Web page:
[PATCH] Fix detection of setrlimit in libstdc++ testsuite
Wed Nov 11 16:56:00 GMT 2015
This patch fixes an obscure cross-testing problem that crashed (OOMed) our boards at Linaro. Several tests in libstdc++ (e.g., ) limit themselves to some reasonable amount of RAM and then try to allocate 32 gigs. Unfortunately, the configure test that checks presence of setrlimit is rather strange: if target is native, then try compile file with call to setrlimit -- if compilation succeeds, then use setrlimit, otherwise, ignore setrlimit. The strange part is that the compilation check is done only for native targets, as if cross-toolchains can't generate working executables. [This is rather odd, and I might be missing some underlaying caveat.]
Therefore, when testing a cross toolchain, the test  still tries to allocate 32GB of RAM with no setrlimit restrictions. On most targets that people use for cross-testing this is not an issue because either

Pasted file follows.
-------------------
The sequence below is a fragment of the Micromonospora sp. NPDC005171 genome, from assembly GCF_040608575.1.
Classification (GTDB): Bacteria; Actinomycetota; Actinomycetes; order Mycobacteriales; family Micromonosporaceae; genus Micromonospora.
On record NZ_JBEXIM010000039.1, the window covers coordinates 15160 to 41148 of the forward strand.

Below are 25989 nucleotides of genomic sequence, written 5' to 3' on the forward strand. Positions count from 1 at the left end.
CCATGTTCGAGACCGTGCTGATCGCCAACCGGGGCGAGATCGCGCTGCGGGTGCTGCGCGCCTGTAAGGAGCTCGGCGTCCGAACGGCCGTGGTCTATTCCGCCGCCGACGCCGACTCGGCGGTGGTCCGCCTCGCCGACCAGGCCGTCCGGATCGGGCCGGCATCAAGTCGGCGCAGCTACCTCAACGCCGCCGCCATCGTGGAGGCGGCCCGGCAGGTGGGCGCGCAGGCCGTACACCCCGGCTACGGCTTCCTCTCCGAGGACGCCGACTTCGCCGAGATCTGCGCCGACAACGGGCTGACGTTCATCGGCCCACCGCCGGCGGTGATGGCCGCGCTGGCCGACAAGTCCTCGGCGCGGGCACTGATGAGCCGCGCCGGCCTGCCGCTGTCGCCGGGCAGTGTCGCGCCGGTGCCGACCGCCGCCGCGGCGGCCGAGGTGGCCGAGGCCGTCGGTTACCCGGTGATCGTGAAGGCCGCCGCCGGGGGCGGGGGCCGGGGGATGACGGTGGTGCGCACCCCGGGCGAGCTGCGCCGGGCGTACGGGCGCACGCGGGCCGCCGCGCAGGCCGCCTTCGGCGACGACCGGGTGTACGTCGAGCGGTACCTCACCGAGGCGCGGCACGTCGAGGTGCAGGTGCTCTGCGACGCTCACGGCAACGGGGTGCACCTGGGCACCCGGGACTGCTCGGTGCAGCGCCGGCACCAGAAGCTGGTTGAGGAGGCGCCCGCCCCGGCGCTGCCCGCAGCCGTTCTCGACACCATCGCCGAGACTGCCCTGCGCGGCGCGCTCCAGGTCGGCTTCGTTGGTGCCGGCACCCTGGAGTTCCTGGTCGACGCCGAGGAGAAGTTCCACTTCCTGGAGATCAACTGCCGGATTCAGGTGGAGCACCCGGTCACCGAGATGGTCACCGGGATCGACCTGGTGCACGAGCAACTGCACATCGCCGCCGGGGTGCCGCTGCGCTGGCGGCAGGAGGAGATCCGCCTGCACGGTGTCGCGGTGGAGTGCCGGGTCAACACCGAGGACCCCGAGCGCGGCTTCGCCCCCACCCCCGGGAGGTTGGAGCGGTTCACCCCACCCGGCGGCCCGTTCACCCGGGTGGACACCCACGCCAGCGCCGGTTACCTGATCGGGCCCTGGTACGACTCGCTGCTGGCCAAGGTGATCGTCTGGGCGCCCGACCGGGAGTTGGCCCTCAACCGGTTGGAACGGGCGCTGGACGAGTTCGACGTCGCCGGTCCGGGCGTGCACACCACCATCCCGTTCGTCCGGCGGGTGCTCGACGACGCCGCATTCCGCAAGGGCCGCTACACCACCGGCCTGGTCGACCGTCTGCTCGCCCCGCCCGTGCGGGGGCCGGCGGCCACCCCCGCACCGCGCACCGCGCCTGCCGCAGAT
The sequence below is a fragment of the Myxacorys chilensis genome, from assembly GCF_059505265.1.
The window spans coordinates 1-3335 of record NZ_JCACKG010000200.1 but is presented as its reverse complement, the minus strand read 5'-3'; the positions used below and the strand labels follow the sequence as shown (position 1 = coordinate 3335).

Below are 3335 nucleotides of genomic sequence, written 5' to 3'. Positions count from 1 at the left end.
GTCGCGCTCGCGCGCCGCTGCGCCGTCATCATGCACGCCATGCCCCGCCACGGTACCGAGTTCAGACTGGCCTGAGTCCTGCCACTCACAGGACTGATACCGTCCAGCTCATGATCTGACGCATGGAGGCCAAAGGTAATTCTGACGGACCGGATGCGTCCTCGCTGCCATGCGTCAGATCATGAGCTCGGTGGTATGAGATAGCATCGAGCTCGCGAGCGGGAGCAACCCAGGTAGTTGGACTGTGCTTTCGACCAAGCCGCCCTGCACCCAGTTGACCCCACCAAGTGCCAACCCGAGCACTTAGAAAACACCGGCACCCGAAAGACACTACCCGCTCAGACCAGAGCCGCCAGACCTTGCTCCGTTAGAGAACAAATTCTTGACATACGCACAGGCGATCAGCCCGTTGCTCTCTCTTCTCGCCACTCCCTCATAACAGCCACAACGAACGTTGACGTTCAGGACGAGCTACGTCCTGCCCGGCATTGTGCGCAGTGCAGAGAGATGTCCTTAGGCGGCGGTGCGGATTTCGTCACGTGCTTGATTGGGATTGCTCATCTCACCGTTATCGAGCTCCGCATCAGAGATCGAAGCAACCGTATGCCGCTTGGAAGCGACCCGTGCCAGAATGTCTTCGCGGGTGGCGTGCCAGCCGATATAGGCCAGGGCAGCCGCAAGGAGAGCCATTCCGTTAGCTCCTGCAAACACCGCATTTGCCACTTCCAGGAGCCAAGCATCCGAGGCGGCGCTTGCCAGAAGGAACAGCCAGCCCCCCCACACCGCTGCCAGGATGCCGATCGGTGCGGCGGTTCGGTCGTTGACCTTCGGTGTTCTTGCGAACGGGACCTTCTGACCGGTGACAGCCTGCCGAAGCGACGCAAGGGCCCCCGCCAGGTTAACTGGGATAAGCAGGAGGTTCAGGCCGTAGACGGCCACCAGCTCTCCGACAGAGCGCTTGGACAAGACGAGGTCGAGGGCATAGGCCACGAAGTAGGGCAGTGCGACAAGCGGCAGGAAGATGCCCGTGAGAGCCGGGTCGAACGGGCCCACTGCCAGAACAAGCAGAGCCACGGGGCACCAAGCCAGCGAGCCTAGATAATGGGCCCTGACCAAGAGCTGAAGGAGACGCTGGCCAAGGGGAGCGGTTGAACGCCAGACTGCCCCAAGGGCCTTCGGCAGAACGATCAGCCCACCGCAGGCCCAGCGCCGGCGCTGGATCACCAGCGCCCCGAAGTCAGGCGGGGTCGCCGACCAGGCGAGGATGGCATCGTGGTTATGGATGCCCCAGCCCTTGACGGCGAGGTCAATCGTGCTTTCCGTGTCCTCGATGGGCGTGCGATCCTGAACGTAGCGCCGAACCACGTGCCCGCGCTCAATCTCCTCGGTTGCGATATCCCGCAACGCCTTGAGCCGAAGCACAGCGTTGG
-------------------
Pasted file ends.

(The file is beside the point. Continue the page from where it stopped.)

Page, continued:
- the target is 32-bit, so there is no 32GB user-space to speak of, or
- the target board has small amount of RAM and no swap, so allocation immediately fails, or
- the target board has plenty of RAM, so allocating 32GB is not an issue.
However, if one is testing on a 64-bit board with 16GB or RAM and 16GB of swap, then one gets into an obscure near-OOM swapping condition. This is exactly the case with cross-testing aarch64-linux-gnu toolchains on APM Mustang.
The attached patch removes "native" restriction from configure test for setrlimit. This enables setrlimit restrictions on the testsuite, and the test  expectedly fails to allocate 32GB due to setrlimit restriction.
I have tested it on x86_64-linux-gnu and i686-linux-gnu native toolchains, and aarch64-linux-gnu and arm-linux-gnueabi[hf] cross-toolchains with no regressions [*].
OK to commit?
I didn't go as far as enabling setenv/locale tests when cross-testing libstdc++ because I remember of issues with generating locales in cross-built glibc. In any case, locale tests are unlikely to OOM the test board the way that absence of setrlimit does.
[*] Cross-testing using user-mode QEMU made 27_io/fpos/14775.cc execution test to FAIL. This test uses setrlimit set max file size, and is misbehaving only under QEMU. I believe this a QEMU issue with not handling setrlimit correctly.
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